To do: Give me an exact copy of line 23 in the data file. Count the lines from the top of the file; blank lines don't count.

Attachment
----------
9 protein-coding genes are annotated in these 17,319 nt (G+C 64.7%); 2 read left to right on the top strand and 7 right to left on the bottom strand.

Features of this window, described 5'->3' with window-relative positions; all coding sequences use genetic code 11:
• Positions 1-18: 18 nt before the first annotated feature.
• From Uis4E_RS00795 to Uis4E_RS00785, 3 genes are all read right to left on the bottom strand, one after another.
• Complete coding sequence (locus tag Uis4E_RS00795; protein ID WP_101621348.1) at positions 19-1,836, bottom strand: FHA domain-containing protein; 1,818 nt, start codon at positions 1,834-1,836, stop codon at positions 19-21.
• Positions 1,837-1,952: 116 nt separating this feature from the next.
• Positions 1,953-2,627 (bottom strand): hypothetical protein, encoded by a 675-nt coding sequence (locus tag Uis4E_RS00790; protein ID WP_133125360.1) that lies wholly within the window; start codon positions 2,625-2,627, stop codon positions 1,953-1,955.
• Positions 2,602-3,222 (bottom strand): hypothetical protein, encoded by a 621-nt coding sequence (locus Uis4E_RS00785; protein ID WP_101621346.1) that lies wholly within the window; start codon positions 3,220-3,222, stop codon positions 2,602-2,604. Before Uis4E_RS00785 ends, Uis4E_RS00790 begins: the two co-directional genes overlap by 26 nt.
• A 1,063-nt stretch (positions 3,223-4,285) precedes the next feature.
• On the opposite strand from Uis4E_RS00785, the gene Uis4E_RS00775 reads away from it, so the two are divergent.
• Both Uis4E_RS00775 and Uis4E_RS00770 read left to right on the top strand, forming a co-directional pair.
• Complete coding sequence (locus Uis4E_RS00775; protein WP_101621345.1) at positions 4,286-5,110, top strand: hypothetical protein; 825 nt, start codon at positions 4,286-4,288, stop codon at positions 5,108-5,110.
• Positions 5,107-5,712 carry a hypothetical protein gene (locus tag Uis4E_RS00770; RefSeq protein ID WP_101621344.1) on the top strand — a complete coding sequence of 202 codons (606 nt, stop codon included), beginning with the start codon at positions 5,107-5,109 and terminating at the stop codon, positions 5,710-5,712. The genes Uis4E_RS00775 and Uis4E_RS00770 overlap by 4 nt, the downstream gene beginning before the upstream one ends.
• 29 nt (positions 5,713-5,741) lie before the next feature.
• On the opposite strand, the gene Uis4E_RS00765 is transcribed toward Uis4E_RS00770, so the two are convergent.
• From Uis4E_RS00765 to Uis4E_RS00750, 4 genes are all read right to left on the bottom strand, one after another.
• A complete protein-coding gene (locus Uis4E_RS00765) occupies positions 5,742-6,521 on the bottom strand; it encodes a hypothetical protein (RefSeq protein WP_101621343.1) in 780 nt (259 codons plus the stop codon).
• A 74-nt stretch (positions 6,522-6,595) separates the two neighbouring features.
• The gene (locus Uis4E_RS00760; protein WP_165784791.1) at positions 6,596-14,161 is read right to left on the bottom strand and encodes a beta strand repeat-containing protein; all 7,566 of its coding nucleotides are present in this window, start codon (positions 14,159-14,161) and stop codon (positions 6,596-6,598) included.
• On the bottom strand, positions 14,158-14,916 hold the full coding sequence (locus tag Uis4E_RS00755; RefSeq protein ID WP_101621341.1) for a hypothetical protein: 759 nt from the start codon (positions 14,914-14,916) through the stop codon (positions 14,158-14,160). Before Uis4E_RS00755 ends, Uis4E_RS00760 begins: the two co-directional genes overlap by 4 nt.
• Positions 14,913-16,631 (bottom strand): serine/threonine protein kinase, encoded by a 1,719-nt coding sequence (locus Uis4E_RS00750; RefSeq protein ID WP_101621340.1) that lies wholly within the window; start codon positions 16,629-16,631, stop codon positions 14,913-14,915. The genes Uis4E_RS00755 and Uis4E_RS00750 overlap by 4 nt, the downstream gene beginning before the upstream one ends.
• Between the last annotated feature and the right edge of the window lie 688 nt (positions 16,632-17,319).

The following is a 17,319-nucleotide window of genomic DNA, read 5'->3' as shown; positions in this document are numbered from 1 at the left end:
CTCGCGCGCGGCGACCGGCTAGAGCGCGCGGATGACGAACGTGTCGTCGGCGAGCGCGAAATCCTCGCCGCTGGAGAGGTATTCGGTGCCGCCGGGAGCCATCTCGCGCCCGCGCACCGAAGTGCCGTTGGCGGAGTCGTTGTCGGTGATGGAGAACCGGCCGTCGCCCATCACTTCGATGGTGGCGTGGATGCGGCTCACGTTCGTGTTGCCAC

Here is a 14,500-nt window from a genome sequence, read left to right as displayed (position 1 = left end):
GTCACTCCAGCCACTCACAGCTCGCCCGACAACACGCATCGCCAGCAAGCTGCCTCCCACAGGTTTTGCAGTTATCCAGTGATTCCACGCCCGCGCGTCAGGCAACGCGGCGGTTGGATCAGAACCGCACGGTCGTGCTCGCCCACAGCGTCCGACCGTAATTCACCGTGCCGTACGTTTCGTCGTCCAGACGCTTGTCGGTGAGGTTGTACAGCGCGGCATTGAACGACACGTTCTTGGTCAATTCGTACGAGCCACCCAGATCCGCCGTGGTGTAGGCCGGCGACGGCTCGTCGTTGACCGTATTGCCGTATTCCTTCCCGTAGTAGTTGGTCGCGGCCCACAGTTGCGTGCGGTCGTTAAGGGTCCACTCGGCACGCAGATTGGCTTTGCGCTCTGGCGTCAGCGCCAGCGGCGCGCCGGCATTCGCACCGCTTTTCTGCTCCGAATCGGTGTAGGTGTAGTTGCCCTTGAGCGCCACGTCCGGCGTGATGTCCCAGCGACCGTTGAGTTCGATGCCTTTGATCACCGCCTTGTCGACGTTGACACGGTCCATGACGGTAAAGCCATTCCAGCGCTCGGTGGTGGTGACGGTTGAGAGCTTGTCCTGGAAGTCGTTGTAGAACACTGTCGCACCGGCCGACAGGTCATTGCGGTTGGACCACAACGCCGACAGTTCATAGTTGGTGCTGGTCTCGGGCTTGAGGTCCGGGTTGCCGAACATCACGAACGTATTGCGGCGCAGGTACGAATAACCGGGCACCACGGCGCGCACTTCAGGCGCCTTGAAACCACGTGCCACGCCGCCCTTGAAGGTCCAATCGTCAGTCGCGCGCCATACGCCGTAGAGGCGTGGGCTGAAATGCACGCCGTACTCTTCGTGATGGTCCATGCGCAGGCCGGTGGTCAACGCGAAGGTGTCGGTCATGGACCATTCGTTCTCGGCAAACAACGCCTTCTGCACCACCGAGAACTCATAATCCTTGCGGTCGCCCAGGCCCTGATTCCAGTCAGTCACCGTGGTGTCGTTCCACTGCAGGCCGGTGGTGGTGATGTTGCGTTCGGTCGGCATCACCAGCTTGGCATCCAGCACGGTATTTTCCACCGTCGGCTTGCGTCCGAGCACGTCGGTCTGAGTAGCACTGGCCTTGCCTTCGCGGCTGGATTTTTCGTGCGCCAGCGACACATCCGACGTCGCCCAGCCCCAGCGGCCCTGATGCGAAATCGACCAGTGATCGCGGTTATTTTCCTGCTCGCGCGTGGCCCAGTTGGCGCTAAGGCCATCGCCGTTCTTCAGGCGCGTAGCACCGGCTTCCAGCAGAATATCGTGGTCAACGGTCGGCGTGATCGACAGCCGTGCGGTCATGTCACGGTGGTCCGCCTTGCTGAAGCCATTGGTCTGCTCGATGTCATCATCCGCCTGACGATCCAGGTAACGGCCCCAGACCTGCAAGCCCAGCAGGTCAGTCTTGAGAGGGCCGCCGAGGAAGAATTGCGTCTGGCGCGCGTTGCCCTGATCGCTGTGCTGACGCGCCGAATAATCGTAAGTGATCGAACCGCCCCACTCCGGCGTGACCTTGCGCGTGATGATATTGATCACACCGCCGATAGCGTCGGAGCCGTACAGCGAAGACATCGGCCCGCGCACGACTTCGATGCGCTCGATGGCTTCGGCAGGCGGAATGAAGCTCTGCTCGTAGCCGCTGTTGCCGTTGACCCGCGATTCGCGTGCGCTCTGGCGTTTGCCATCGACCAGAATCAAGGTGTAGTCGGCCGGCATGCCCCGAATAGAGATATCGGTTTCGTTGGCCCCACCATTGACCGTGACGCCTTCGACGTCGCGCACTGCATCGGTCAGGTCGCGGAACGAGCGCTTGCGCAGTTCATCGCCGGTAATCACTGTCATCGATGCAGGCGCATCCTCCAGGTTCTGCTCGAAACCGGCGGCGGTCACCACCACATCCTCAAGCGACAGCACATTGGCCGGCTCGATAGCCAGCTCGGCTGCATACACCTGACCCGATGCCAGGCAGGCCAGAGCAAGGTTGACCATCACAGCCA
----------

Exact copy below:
The following is a 17,319-nucleotide window of genomic DNA, read 5'->3' as shown; positions in this document are numbered from 1 at the left end: